Preparing for a Space-A trip is in many ways, very similar to preparing for any trip, but there are some unique situations. Since packing is an important part of any trip, let’s go over some packing tips.
What am I Allowed to Pack for Military Space-A Travel?
First off I’d like to say that the most important things to pack are your patience, your common sense, and your honesty. These things make any trip more pleasant for everyone and Military Space A travel can definitely be trying at times.
Besides packing for your trip, you must also pack for your flight. Although commercial flights are most often quite a comfortable temperature, when traveling Space A you do not usually have a choice as to which type of plane you will be riding on, if you get a flight. Some planes are cold, some are hot, and some are both depending on which part of the plane you are seated in. If you are going from sunny California to sunny Florida on a freezing C-130, you should at least remember to bring a blanket, or it’s going to be a very long and miserable flight.
If you have children, they usually get bored easily and become very restless. Bring their favorite toys, puzzles, video games or books, anything to keep them busy and keep their mind off the long trip. Some reading material or games might help you out also.
Military Space A Air Travel Guide
On some Space A flights, there will be enough room for passengers to stretch out on the floor to sleep. Pack an air mattress or even a cheap pool float mattress. You might want to have one that self-inflates unless you have some good lungs. On some flights, you can even hang up a hammock. Of course not knowing the type of plane you will be on, you need to be prepared the best you can, without getting too bulky. That leads me into the next topic.
Don’t Go Crazy Packing!
Try very hard to limit your packing, bring only the essentials. If your luggage weighs less than 30 pounds, per person, you can get on just about any flight that comes along. The larger planes have a limit of 70 pounds per person, but the smaller ones limit you, and they are very strict about their weight limit. Packing light is the best policy.
Speaking of limiting, you should only bring the electronic devices that you absolutely need for the trip. Remember to bring the correct adapters if going to a foreign country. Plus you will probably need your charger and maybe earphones.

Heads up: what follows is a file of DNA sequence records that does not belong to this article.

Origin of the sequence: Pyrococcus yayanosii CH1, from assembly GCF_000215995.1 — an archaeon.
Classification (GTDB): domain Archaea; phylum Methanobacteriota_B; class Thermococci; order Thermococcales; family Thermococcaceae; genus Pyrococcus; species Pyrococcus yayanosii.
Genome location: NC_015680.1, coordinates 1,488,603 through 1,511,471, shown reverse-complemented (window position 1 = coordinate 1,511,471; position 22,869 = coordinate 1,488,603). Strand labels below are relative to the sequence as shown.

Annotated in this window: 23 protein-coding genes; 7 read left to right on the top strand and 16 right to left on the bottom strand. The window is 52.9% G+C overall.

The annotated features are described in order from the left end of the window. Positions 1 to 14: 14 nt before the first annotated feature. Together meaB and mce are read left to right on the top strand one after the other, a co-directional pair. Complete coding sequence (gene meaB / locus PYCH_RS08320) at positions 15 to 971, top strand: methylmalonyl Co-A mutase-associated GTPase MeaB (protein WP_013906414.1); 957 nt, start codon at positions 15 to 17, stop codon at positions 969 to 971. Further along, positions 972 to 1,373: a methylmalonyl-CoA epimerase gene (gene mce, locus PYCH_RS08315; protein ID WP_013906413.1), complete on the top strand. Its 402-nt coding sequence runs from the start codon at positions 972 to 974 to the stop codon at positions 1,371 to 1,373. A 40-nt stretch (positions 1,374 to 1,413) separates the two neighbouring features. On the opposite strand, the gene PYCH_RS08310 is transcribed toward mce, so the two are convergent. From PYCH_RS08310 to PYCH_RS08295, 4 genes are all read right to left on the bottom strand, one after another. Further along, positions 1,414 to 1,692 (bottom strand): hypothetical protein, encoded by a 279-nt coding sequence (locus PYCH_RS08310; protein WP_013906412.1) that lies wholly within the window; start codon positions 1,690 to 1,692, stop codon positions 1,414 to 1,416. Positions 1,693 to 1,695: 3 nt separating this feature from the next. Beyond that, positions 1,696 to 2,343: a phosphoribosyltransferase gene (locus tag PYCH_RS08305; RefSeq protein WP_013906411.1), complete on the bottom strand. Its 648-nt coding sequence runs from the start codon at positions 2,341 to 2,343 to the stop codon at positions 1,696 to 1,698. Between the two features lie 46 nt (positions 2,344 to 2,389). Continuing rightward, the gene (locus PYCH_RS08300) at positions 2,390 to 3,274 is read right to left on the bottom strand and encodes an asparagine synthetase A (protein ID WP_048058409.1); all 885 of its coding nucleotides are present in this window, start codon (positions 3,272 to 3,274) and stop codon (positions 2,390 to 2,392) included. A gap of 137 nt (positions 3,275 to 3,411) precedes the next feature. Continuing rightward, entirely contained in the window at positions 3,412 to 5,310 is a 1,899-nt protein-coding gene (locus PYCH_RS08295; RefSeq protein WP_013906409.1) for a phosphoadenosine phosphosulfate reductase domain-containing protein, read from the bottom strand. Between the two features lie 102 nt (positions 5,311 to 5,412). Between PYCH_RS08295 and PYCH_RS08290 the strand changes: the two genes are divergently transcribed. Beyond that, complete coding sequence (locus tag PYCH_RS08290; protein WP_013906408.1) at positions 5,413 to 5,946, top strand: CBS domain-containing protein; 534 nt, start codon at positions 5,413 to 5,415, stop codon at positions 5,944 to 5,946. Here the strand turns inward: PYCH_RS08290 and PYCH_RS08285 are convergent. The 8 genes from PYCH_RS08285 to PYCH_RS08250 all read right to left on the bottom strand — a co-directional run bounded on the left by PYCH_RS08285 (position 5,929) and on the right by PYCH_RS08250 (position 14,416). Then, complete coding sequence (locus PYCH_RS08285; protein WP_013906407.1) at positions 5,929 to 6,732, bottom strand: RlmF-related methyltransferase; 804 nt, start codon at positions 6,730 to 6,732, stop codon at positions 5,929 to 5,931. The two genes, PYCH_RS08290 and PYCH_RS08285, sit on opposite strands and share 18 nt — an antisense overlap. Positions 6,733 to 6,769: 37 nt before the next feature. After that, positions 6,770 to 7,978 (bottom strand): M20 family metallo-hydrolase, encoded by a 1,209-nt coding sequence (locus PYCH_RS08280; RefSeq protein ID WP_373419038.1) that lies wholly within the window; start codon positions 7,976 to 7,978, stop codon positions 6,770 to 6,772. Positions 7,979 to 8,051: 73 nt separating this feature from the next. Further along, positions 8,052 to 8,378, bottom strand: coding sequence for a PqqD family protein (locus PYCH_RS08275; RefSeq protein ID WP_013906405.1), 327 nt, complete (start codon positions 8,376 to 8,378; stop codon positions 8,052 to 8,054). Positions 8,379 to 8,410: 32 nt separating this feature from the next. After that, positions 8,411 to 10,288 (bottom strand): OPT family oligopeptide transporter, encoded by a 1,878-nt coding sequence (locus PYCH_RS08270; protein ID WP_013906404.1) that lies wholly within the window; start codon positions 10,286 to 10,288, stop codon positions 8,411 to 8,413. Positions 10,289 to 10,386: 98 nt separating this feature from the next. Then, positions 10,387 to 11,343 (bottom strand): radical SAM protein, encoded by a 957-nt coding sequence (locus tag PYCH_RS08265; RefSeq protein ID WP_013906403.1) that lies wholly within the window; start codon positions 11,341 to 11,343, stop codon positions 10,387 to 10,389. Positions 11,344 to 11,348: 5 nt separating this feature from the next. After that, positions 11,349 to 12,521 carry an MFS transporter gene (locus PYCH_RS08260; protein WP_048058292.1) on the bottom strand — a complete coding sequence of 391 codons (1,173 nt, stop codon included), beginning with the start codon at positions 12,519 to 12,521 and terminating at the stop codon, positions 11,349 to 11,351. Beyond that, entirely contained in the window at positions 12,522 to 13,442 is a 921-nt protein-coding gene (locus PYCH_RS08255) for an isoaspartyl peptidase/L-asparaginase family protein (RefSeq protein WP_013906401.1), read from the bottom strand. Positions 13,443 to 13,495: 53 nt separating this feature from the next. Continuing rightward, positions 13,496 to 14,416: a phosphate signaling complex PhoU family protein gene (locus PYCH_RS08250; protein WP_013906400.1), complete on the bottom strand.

Space A follows TSA requirements so do not pack excess liquids. Everything must fit into a quart-size ziplock bag. Just like at commercial airports, if over the limit they will confiscate it, and it will be disposed of.
Have an under the shirt money belt to carry cash and important documents. Some countries are famous for pickpockets. Most pickpocket experts say to carry a decoy wallet where you normally carry your wallet. Putting your wallet in your front pocket with a rubber band around it (causes friction when moved) is helpful.
Do you take medication and will need it on the trip? Take pictures of your medication bottles. Carrying excess medication in some countries is a problem, so anything that will prove the medication is yours, and necessary, will help.
Remember this is Military Space A travel so you could be packing for nothing. Any flight can be canceled or changed at any time. If you don’t have the extra time and get canceled, then you could just end up going home or going commercial instead.
Familiarizing yourself with Space A procedures will make your Space A trip a bit smoother and enjoyable for all involved.
PCSgrades.com is a review platform for military and veteran families. Leave a review of your prior duty station and read the reviews of where you are PCSing to. Home is where the military sends us and together we can make a difference!
PCSgrades Author: John W Jackson Jr. retired from the Air Force in 1993. He’s been married to a Filipina for just over 37 years. They have a son and four grandsons. They’ve lived in the Philippines for the past seven years but frequently make visits back to Texas. John offers sage advice on how to travel using Space-A. For more information about Space-A Travel, visit John’s website UJ Space A Info.